- The two complementary, nitrogen-rich molecules held together by weak chemical bonds. Two strands of DNA are held together in the shape of a double helix by the bonds between their base pairs.
Definition from: Human Genome Project Information
at the U.S. Department of Energy
Two nitrogenous bases paired together in double-stranded DNA by weak bonds;
specific pairing of these bases (adenine with thymine and guanine with cytosine)
facilitates accurate DNA replication; when quantified (e.g., 8 bp), refers
to the physical length of a sequence of nucleotides
Definition from: GeneReviews
from the University of Washington and the National Center for Biotechnology Information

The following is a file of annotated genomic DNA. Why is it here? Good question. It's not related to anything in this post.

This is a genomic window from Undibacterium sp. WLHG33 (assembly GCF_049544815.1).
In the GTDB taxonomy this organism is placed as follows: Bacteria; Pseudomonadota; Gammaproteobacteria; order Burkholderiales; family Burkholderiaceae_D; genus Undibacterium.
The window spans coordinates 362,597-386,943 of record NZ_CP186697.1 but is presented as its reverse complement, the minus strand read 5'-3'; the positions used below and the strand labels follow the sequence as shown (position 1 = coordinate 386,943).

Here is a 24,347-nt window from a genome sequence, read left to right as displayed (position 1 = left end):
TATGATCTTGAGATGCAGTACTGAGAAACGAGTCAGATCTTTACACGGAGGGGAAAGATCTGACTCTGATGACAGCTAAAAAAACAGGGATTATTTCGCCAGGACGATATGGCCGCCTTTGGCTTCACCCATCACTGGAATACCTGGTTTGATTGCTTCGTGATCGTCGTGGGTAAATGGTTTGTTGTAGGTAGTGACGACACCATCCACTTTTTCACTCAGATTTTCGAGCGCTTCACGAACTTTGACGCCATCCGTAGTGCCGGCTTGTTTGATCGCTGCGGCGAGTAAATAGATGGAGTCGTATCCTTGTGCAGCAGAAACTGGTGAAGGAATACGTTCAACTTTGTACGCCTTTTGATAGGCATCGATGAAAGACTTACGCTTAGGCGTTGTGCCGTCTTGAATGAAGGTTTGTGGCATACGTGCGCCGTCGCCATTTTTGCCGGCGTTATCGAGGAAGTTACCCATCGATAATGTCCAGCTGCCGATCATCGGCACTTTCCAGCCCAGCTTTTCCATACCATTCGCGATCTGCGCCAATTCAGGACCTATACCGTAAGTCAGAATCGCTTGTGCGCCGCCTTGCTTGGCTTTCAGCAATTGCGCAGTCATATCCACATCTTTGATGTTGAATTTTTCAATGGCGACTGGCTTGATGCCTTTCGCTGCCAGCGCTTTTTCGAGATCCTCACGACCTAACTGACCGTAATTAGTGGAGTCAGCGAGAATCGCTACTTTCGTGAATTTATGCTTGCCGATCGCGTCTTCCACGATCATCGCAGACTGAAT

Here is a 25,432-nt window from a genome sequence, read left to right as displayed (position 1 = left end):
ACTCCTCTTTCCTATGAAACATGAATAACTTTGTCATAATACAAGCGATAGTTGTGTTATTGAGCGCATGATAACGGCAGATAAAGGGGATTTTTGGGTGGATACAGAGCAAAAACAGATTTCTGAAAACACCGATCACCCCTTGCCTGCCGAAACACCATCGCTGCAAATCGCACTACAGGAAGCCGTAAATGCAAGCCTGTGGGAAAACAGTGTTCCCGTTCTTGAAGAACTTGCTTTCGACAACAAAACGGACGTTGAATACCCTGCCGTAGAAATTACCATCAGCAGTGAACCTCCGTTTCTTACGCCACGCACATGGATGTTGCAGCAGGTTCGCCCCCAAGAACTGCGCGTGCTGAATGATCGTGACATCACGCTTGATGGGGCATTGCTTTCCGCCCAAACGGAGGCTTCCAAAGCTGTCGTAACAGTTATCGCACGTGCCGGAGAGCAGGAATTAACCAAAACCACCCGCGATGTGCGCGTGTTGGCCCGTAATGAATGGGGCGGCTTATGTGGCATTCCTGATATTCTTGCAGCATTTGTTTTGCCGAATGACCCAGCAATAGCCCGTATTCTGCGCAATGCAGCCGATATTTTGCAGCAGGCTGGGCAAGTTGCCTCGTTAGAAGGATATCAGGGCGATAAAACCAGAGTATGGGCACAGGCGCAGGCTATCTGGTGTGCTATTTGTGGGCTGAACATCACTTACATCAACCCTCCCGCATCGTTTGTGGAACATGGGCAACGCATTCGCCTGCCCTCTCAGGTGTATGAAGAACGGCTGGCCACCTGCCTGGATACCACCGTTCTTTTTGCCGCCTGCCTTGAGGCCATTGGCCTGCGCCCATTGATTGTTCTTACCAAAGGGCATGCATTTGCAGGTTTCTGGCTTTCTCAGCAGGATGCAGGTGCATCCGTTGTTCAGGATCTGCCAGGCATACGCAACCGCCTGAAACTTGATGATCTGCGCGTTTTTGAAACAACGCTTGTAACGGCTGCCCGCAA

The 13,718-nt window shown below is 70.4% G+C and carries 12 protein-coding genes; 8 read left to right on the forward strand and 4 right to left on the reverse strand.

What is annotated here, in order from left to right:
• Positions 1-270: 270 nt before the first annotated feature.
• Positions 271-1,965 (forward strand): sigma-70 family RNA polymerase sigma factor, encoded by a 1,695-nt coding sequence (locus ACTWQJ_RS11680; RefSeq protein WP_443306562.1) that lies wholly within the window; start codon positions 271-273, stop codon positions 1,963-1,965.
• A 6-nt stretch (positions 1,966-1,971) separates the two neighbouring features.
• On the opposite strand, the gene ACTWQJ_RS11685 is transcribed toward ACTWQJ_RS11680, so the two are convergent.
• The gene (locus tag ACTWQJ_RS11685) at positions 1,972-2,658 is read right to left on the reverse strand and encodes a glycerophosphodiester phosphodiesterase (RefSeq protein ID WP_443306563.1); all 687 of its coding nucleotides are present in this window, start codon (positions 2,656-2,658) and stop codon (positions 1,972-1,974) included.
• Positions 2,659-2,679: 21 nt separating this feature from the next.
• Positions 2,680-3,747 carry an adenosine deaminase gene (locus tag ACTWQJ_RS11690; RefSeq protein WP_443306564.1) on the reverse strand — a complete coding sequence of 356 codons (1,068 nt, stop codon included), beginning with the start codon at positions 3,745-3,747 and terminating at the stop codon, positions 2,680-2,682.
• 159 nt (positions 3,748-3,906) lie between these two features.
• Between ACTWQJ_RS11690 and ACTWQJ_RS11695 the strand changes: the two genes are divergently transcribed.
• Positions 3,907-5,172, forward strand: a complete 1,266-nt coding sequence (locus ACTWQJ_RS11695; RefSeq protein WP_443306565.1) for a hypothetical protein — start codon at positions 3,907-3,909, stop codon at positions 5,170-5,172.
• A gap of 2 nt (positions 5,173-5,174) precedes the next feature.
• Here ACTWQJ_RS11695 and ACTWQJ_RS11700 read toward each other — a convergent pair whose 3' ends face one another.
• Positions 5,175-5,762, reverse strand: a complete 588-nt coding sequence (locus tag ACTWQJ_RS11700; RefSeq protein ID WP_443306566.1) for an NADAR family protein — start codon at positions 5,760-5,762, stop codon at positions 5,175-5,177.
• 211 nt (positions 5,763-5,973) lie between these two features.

- A base pair is two chemical bases bonded to one another forming a "rung of the DNA ladder." The DNA molecule consists of two strands that wind around each other like a twisted ladder. Each strand has a backbone made of alternating sugar (deoxyribose) and phosphate groups. Attached to each sugar is one of four bases--adenine (A), cytosine (C), guanine (G), or thymine (T). The two strands are held together by hydrogen bonds between the bases, with adenine forming a base pair with thymine, and cytosine forming a base pair with guanine.
Definition from: Talking Glossary of Genetic Terms from the National Human Genome Research Institute
Related discussion in the Handbook
See also Understanding Medical Terminology.